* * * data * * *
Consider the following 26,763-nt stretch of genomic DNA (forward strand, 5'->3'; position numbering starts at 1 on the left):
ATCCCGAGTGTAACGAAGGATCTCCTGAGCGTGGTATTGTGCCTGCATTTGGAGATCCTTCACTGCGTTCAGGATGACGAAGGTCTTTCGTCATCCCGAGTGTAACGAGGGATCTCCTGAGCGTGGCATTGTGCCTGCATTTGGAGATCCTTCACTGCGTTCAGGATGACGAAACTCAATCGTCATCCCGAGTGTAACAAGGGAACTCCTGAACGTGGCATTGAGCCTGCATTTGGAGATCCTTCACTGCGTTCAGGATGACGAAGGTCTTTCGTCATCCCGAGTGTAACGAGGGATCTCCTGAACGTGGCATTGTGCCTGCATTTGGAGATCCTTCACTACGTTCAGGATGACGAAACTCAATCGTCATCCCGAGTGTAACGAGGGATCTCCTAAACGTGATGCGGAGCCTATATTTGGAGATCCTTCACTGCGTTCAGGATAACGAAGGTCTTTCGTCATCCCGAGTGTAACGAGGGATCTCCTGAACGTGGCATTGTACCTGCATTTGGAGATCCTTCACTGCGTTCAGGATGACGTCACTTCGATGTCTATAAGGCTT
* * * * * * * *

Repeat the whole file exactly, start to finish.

Consider the following 26,763-nt stretch of genomic DNA (forward strand, 5'->3'; position numbering starts at 1 on the left):
ATCCCGAGTGTAACGAAGGATCTCCTGAGCGTGGTATTGTGCCTGCATTTGGAGATCCTTCACTGCGTTCAGGATGACGAAGGTCTTTCGTCATCCCGAGTGTAACGAGGGATCTCCTGAGCGTGGCATTGTGCCTGCATTTGGAGATCCTTCACTGCGTTCAGGATGACGAAACTCAATCGTCATCCCGAGTGTAACAAGGGAACTCCTGAACGTGGCATTGAGCCTGCATTTGGAGATCCTTCACTGCGTTCAGGATGACGAAGGTCTTTCGTCATCCCGAGTGTAACGAGGGATCTCCTGAACGTGGCATTGTGCCTGCATTTGGAGATCCTTCACTACGTTCAGGATGACGAAACTCAATCGTCATCCCGAGTGTAACGAGGGATCTCCTAAACGTGATGCGGAGCCTATATTTGGAGATCCTTCACTGCGTTCAGGATAACGAAGGTCTTTCGTCATCCCGAGTGTAACGAGGGATCTCCTGAACGTGGCATTGTACCTGCATTTGGAGATCCTTCACTGCGTTCAGGATGACGTCACTTCGATGTCTATAAGGCTT